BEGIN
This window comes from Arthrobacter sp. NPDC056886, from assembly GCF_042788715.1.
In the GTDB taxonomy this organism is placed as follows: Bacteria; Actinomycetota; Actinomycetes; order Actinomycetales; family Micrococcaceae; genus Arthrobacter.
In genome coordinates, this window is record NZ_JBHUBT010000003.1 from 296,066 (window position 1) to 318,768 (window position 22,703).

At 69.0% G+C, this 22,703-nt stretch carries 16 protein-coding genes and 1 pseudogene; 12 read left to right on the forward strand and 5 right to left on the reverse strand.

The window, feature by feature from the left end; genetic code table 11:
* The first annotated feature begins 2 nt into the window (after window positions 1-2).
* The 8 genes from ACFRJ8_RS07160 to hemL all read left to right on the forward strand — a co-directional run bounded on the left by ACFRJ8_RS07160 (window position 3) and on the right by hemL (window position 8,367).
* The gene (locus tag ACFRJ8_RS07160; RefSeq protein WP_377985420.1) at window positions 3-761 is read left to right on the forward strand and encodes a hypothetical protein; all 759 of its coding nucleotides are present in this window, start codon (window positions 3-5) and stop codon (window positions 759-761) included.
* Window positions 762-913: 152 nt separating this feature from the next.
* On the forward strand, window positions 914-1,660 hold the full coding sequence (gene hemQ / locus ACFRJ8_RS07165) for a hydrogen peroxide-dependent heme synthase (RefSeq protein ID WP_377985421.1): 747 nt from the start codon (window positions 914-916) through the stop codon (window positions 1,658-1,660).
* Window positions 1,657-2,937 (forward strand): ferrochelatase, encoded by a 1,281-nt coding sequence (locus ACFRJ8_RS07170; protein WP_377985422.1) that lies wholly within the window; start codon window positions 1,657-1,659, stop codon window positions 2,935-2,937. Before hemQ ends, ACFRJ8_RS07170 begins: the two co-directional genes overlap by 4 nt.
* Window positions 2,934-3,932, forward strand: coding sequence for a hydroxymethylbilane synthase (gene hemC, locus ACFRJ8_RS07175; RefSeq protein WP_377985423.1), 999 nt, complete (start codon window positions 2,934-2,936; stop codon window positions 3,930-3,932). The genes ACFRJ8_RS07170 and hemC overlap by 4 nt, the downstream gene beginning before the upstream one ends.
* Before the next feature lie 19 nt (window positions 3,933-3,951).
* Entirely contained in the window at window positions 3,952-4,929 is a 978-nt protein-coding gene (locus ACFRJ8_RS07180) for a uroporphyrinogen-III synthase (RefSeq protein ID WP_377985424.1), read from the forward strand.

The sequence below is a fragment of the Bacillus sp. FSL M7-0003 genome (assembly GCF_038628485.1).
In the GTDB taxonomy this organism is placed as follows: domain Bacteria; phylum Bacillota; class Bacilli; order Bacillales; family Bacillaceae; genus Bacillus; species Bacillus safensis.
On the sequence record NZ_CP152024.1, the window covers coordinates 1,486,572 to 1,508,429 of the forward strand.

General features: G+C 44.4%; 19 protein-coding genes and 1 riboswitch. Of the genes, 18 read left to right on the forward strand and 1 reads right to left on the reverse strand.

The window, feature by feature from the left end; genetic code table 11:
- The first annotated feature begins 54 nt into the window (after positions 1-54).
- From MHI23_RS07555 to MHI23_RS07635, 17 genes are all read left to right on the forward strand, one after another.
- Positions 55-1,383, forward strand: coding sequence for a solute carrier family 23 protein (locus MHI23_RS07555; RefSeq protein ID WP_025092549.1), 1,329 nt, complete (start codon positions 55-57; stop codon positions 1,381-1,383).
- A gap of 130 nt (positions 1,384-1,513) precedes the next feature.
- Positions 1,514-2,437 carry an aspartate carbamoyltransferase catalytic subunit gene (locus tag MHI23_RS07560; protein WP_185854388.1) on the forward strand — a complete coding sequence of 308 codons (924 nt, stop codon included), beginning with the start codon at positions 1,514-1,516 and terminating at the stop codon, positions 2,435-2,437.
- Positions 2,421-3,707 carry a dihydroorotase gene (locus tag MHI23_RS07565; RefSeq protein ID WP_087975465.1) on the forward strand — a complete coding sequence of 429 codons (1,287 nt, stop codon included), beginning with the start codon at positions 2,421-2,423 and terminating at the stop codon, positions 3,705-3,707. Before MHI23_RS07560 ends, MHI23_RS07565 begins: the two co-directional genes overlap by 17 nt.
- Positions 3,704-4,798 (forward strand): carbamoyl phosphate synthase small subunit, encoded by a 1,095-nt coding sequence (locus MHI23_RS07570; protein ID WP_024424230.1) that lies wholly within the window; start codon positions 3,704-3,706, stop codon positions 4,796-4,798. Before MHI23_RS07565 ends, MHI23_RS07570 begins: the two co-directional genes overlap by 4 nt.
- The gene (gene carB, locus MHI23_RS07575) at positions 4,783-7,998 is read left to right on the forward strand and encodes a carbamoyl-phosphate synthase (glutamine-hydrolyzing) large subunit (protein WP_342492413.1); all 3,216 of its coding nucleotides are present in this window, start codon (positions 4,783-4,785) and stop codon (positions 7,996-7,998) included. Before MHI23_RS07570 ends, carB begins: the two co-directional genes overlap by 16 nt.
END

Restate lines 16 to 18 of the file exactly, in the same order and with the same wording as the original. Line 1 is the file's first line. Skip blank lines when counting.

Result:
In the GTDB taxonomy this organism is placed as follows: domain Bacteria; phylum Bacillota; class Bacilli; order Bacillales; family Bacillaceae; genus Bacillus; species Bacillus safensis.
On the sequence record NZ_CP152024.1, the window covers coordinates 1,486,572 to 1,508,429 of the forward strand.

General features: G+C 44.4%; 19 protein-coding genes and 1 riboswitch. Of the genes, 18 read left to right on the forward strand and 1 reads right to left on the reverse strand.